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For the Love of Language


LATE LAST YEAR, the Borroloola Woman’s Cultural Song Group, together with Dr Shellie Morris AO, took to the stage at Woodford Folk Festival as song group, Arrkula Yinbayarra – Together We Sing.

They introduced their beautiful album, Waralungku, to the festival crowd, something song group founder Marlene Timothy (Karkadoo) says was an amazing experience.

“We got standing ovations at each of our six performances, and so many people came up to thank us for being there,” she says.

“It was really important to form the Women’s Cultural Song Group to represent the four language groups in Borroloola, so we can keep our culture alive for our kids and share it with the world.”

Borroloola sits in Yanyuwa Country on the banks of the McArthur River in the Roper Gulf Region. It’s home to four clan groups – the Yanyuwa, Garrwa, Gudanji and Marra People. Their languages are celebrated on the album, lyrics translated by members of the song group as well as Assoc. Professor at Monash Indigenous Studies Centre, Dr John Bradley.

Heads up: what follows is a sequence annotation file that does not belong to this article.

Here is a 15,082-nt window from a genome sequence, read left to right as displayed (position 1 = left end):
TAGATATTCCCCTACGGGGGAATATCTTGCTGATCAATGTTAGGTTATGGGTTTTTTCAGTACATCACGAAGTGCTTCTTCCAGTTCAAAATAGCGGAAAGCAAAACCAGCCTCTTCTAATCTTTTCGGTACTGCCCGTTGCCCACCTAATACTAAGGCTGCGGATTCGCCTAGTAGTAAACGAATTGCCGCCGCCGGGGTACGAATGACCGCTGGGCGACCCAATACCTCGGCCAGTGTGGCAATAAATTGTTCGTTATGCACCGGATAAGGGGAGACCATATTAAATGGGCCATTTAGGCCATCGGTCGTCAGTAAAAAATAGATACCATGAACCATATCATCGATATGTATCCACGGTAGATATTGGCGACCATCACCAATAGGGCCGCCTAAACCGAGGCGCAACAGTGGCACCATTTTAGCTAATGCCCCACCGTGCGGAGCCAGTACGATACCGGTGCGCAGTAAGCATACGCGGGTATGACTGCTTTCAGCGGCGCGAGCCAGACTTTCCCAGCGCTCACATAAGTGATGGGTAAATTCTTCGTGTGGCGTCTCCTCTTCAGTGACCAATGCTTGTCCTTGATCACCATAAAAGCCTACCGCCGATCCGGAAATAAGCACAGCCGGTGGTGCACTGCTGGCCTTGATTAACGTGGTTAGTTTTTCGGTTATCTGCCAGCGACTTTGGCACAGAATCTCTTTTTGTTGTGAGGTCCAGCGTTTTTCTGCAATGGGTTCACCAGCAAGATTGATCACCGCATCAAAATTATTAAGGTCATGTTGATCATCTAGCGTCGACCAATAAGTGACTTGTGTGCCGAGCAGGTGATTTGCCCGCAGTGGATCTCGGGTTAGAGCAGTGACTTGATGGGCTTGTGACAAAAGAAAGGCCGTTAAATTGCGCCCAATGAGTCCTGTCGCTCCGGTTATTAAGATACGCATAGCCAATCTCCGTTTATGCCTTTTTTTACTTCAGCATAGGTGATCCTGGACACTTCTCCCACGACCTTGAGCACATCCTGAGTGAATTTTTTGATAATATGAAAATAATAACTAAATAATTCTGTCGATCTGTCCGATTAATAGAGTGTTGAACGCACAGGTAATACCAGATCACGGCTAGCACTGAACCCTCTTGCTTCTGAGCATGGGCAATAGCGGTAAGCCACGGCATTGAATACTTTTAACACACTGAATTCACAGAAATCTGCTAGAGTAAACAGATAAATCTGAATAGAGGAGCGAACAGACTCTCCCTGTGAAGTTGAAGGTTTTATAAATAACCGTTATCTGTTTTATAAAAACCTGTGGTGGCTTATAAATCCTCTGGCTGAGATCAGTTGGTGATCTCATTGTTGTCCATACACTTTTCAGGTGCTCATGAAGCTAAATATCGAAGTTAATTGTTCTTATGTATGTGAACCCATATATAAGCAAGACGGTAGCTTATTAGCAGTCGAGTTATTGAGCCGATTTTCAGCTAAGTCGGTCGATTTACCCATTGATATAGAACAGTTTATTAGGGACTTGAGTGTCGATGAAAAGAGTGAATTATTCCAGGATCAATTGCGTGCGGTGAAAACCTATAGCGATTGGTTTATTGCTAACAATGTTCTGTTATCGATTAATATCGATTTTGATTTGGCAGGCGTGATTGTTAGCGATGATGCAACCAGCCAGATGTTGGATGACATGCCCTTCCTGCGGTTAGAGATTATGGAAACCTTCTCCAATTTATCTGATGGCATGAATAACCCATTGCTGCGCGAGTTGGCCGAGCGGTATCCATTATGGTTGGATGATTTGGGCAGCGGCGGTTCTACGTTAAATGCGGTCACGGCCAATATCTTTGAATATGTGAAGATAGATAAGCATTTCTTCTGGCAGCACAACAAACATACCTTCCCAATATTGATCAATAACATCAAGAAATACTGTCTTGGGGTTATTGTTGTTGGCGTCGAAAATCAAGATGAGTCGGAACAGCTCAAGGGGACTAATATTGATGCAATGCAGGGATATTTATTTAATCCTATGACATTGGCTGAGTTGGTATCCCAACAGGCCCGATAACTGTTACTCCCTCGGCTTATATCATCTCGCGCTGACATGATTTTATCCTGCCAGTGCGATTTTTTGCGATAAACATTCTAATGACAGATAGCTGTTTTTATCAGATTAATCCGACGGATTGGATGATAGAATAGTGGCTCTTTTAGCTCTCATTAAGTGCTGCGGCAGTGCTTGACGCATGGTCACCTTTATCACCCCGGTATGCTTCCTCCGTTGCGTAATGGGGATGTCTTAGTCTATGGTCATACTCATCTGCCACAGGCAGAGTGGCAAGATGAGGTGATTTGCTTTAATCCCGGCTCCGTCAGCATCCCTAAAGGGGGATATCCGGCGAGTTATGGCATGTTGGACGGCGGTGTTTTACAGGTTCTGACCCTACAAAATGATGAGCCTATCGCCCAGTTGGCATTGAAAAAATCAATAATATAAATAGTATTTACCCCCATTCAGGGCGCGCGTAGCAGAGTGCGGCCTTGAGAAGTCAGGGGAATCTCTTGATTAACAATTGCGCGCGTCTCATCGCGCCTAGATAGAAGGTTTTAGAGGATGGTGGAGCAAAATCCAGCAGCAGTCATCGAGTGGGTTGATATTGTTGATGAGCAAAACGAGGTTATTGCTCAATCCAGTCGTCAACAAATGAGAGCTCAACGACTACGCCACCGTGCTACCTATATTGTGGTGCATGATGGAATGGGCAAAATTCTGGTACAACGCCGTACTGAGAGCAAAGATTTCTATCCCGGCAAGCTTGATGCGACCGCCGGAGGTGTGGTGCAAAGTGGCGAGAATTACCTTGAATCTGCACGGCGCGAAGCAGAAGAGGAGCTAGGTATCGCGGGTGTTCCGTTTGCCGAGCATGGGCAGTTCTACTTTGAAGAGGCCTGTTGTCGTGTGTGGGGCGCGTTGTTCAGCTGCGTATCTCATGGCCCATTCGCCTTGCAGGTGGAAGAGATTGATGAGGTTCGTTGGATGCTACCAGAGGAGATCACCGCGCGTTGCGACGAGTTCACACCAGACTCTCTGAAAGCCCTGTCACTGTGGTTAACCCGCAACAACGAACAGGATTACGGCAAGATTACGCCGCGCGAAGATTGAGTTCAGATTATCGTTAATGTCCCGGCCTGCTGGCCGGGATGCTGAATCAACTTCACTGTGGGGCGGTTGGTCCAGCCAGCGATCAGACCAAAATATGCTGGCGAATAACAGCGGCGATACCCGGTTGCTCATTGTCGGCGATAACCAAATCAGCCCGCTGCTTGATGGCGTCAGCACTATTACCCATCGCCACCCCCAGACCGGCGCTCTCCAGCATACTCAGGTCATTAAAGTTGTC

According to Bradley, there are only six fluent Yanyuwa speakers left in the world, nine Garrwa, four Gudanji and one Marra. He has a four-decade long relationship with the community and has safeguarded the Yanyuwa language through a dictionary, Yanyuwa Wuka: language from Yanyuwa Country.

The making of Waralungku was supported by Artback NT, through the Australian Government’s Indigenous Languages and Arts Program (ILA) of the Department of Infrastructure, Transport, Regional Development, Communications and the Arts.

“Projects like Arrkula Yinbayarra promote First Nations cultural expression and creativity, which is what grant funding from the ILA program endeavours to support,” says Frank Shanahan from the Department.

“Artback NT is an extremely proud project partner of Waralungku”, says Artback NT CEO Shay Vigona-Goudge.

“Language is such a significant anchor of identity, and it is of great importance to us to support the preservation and celebration of traditional languages through our programs.”


Photo: Matt Wells Good Well Productions

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